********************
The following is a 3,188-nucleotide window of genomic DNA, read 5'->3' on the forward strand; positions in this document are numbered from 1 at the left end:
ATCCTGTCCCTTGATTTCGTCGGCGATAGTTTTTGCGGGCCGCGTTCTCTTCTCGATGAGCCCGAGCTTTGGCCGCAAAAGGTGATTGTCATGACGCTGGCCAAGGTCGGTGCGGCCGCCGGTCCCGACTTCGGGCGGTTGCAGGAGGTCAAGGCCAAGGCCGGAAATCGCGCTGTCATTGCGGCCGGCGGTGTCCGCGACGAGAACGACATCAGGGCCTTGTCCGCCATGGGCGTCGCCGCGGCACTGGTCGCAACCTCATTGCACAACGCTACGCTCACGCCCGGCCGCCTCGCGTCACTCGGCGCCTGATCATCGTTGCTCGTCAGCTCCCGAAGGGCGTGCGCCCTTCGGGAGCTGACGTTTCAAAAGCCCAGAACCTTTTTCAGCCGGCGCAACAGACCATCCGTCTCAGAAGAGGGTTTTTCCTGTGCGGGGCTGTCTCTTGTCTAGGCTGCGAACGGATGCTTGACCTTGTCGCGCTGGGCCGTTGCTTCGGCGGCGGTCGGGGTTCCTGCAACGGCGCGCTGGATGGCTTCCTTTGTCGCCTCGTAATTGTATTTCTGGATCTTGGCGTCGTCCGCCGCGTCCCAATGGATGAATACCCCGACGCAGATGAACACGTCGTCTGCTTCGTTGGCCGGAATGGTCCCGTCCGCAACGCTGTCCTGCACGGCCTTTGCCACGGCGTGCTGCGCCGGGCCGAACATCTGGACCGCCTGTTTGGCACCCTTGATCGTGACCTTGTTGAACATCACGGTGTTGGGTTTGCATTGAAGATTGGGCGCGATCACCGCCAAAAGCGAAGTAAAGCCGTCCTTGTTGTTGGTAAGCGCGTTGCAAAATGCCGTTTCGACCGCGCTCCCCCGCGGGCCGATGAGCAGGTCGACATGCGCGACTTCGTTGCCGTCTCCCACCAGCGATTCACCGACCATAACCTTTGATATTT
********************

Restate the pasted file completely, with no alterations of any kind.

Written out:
The following is a 3,188-nucleotide window of genomic DNA, read 5'->3' on the forward strand; positions in this document are numbered from 1 at the left end:
ATCCTGTCCCTTGATTTCGTCGGCGATAGTTTTTGCGGGCCGCGTTCTCTTCTCGATGAGCCCGAGCTTTGGCCGCAAAAGGTGATTGTCATGACGCTGGCCAAGGTCGGTGCGGCCGCCGGTCCCGACTTCGGGCGGTTGCAGGAGGTCAAGGCCAAGGCCGGAAATCGCGCTGTCATTGCGGCCGGCGGTGTCCGCGACGAGAACGACATCAGGGCCTTGTCCGCCATGGGCGTCGCCGCGGCACTGGTCGCAACCTCATTGCACAACGCTACGCTCACGCCCGGCCGCCTCGCGTCACTCGGCGCCTGATCATCGTTGCTCGTCAGCTCCCGAAGGGCGTGCGCCCTTCGGGAGCTGACGTTTCAAAAGCCCAGAACCTTTTTCAGCCGGCGCAACAGACCATCCGTCTCAGAAGAGGGTTTTTCCTGTGCGGGGCTGTCTCTTGTCTAGGCTGCGAACGGATGCTTGACCTTGTCGCGCTGGGCCGTTGCTTCGGCGGCGGTCGGGGTTCCTGCAACGGCGCGCTGGATGGCTTCCTTTGTCGCCTCGTAATTGTATTTCTGGATCTTGGCGTCGTCCGCCGCGTCCCAATGGATGAATACCCCGACGCAGATGAACACGTCGTCTGCTTCGTTGGCCGGAATGGTCCCGTCCGCAACGCTGTCCTGCACGGCCTTTGCCACGGCGTGCTGCGCCGGGCCGAACATCTGGACCGCCTGTTTGGCACCCTTGATCGTGACCTTGTTGAACATCACGGTGTTGGGTTTGCATTGAAGATTGGGCGCGATCACCGCCAAAAGCGAAGTAAAGCCGTCCTTGTTGTTGGTAAGCGCGTTGCAAAATGCCGTTTCGACCGCGCTCCCCCGCGGGCCGATGAGCAGGTCGACATGCGCGACTTCGTTGCCGTCTCCCACCAGCGATTCACCGACCATAACCTTTGATATTT